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Wisconsin looks to rev up rushing attack vs. Ohio State

By Genaro C. Armas | Associated Press Published: October 13, 2016 4:00 AM

MADISON, Wis. -- Wisconsin running back Dare Ogunbowale didn't stray far from football during his team's bye week.

The senior watched every game he could on TV while spending time at home with his family and friends. He seemed interested in one team in particular, No. 2 Ohio State.

Ogunbowale gets to see the Buckeyes in person Saturday night when they visit Camp Randall Stadium for a prime-time showdown against the eighth-ranked Badgers.

"The defense looks athletic," Ogunbowale said Monday.

But perhaps slightly vulnerable, at least for the high standards set by the Buckeyes, who beat Indiana 38-17 last week.

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Indiana stayed within a touchdown of Ohio State until late in the third quarter, and threw for 182 yards and two touchdowns at the Horseshoe.

Wisconsin (4-1, 1-1 Big Ten), though, runs a completely different offense. The Badgers are out to push people around in the running game and dominate the line of scrimmage.

"It's always tough to watch offenses that do a lot of things differently from you," Ogunbowale said. "But at the same time, we saw that Indiana played hard and they had success."

Saturday night's meeting will be the teams' first since 2014, when the Buckeyes annihilated the Badgers 59-0 in the Big Ten Championship Game en route to winning the inaugural College Football Playoff national championship.

The rested Badgers are coming off their first loss of the season, two weeks ago at Michigan. Wisconsin has a defense that can go big play-for-big play with Ohio State, even with outside linebacker Vince Biegel sidelined with a foot injury.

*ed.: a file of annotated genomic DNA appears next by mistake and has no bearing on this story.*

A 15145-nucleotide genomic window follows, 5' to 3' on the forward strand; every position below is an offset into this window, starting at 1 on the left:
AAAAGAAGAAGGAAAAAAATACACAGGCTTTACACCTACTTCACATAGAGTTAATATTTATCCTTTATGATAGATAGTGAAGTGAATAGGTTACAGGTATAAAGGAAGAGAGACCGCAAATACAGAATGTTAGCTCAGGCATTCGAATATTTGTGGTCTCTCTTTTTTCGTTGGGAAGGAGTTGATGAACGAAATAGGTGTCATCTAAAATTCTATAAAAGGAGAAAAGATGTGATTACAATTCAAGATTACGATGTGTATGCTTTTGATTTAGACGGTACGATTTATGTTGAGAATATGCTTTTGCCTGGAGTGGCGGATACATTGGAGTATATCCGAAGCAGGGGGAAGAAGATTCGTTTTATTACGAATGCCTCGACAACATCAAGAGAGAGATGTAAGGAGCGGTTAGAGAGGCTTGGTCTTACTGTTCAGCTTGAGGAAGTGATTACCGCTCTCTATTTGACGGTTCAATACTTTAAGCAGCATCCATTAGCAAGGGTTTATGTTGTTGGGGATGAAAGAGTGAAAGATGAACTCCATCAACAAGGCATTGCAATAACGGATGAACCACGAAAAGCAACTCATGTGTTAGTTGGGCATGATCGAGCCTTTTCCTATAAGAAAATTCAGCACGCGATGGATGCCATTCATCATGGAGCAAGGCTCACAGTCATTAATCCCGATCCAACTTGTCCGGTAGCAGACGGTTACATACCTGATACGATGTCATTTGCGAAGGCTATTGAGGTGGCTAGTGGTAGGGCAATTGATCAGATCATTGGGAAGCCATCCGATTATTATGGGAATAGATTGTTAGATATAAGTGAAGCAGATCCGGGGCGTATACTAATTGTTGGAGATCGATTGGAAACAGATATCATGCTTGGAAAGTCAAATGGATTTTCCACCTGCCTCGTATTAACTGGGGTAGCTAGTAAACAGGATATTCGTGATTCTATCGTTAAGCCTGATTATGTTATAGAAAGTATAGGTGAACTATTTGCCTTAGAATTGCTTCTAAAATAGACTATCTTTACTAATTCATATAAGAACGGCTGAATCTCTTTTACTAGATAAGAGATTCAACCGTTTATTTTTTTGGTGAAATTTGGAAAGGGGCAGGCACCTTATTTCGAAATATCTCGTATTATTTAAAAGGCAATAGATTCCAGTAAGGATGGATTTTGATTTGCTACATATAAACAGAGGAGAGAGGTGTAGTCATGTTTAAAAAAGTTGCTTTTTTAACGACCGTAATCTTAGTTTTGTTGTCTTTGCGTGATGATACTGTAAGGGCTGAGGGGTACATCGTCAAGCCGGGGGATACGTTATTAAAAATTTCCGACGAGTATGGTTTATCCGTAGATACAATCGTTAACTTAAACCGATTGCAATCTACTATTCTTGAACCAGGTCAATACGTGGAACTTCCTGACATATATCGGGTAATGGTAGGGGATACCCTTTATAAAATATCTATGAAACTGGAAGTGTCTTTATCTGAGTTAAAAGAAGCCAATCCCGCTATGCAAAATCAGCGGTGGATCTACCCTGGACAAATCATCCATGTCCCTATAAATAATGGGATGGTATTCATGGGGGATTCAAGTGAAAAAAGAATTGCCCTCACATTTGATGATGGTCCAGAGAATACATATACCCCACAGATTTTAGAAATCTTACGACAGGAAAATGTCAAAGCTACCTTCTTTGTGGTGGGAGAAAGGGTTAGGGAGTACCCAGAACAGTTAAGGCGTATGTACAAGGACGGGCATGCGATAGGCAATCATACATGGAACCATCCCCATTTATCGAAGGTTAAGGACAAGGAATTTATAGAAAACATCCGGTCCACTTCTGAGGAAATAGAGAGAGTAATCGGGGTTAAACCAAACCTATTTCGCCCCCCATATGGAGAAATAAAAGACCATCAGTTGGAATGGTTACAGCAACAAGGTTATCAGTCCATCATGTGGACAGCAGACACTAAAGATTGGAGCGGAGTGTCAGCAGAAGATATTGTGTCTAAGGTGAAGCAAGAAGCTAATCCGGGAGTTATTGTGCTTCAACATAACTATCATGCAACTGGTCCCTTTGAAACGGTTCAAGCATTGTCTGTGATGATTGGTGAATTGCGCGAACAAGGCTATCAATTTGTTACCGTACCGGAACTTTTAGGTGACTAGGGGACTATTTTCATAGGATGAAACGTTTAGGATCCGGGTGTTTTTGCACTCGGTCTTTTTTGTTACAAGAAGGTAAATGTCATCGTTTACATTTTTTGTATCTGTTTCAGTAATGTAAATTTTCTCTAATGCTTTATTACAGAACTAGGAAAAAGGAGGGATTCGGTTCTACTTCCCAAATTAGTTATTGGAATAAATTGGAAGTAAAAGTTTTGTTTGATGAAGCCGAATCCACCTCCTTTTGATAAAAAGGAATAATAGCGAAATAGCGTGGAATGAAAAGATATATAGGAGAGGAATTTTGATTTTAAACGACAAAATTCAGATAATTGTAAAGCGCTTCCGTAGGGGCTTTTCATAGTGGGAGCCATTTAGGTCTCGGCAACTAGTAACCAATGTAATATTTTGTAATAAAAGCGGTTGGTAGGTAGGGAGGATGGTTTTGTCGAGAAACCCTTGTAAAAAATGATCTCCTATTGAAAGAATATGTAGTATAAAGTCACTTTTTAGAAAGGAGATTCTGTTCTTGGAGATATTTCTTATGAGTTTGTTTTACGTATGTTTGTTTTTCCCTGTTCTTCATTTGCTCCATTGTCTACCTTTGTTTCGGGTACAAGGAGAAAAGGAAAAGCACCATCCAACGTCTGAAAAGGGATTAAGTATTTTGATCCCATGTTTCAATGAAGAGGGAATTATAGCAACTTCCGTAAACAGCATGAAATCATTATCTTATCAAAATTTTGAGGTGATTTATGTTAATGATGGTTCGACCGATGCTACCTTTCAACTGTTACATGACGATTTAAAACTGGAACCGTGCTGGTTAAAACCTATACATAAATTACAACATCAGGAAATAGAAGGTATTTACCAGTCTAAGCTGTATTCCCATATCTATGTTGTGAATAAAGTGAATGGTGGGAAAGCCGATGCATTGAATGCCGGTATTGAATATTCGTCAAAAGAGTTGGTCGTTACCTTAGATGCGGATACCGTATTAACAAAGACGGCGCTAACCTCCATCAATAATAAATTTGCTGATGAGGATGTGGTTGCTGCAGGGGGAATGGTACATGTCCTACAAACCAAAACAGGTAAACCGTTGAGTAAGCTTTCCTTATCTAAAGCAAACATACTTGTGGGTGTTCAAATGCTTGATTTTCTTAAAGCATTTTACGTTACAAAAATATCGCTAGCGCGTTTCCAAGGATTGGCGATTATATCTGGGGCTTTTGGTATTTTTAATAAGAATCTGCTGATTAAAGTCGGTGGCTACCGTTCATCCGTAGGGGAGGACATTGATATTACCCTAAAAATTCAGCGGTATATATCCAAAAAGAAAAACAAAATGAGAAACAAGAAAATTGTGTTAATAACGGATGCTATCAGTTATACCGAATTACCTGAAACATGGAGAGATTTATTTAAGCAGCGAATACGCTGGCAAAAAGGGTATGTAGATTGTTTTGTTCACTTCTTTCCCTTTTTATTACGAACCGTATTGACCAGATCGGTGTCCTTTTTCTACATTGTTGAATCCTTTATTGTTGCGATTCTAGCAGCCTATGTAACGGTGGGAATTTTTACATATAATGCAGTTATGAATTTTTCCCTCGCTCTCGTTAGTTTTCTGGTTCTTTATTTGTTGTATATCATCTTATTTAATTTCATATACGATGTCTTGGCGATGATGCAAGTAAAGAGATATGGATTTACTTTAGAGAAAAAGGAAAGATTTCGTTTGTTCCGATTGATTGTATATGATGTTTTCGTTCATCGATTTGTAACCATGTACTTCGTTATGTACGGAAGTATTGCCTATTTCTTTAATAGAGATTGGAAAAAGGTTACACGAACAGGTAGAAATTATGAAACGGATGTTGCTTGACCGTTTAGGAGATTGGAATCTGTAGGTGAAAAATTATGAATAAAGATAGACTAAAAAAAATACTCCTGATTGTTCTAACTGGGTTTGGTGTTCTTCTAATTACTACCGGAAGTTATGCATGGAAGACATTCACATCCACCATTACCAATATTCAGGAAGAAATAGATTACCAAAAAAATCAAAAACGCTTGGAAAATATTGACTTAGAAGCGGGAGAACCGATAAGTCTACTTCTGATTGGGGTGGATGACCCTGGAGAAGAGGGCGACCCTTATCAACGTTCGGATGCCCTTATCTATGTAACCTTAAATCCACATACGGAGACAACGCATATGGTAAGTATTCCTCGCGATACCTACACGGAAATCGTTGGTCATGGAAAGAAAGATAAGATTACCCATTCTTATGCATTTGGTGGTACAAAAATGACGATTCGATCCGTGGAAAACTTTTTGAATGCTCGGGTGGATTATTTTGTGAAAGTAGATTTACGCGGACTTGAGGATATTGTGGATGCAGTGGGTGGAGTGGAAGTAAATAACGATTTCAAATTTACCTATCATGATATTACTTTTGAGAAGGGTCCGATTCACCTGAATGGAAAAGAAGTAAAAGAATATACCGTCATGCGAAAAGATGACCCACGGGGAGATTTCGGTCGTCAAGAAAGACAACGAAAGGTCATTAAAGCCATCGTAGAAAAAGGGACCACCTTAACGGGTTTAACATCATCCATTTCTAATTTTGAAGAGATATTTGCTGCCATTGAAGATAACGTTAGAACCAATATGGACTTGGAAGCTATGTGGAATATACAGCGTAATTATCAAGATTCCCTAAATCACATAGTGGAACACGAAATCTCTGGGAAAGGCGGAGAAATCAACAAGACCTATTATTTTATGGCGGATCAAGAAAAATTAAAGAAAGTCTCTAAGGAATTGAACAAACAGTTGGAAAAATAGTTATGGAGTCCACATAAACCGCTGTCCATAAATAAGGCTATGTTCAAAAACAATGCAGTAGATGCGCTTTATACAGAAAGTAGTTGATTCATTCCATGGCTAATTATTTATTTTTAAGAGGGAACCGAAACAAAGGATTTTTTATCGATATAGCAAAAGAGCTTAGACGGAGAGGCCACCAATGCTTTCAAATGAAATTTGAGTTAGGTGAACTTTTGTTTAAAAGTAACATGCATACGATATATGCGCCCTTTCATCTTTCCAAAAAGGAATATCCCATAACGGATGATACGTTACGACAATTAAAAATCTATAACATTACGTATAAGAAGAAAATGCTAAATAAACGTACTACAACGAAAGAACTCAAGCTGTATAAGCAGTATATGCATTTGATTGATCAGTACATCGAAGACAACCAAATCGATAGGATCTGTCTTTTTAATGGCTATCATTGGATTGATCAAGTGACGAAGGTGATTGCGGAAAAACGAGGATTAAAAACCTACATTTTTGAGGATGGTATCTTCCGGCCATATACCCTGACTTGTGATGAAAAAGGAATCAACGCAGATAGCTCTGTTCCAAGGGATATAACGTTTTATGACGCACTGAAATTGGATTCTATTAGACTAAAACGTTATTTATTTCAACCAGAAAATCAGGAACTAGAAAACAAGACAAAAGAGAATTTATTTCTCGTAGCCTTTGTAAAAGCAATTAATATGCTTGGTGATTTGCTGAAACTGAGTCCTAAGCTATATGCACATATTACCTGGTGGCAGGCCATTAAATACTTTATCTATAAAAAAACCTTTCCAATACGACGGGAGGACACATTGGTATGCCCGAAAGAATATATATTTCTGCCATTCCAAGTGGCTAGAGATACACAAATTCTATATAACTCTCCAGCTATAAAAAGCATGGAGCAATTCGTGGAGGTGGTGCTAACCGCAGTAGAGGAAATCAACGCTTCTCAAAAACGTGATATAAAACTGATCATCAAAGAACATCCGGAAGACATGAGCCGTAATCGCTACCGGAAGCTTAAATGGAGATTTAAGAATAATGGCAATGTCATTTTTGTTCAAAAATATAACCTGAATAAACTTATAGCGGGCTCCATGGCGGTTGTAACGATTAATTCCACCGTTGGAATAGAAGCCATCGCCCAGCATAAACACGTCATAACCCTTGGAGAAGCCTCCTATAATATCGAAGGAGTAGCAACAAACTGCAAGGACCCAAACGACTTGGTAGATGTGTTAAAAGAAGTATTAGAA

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But the Badgers could use more production out of their running game.

Senior tailback Corey Clement is averaging 3.9 yards a carry, two yards less than his career average. He has missed a game because of a sore ankle, and backup running backs Taiwan Deal and Bradrick Shaw have been hurt, too.

Injuries have sidelined two left guards, forcing coach Paul Chryst to shuffle the interior of his line.

Yet Wisconsin has still played well, especially given that it has already faced the tough defenses of LSU, Michigan State and Michigan.

"We've played against good teams, but that's no excuse," said Ogunbowale.

The passing game is a work in progress with freshman Alex Hornibrook scheduled to make just his third career start.

In Ogunbowale, Hornibrook has an experienced third-down back and effective check-down option. But the 5-foot-11 Clement has the potential to break away on any run.

"He's a perfect back for their offense," Ohio State defensive coordinator Greg Schiano said, "and they've had a long line of them."

Chryst coached a few stellar backs during an earlier stint at Wisconsin as offensive coordinator, including Montee Ball and P.J. Hill. He'd love to get a few more explosive plays out of Clement, Ogunbowale and his other backs.

"I think there (have) been a few instances where we've been trying to take the explosive run instead of just taking what's there," Chryst said. "And I think the explosive runs are byproducts of just doing your job well, and then you break a tackle and it ends up increasing."

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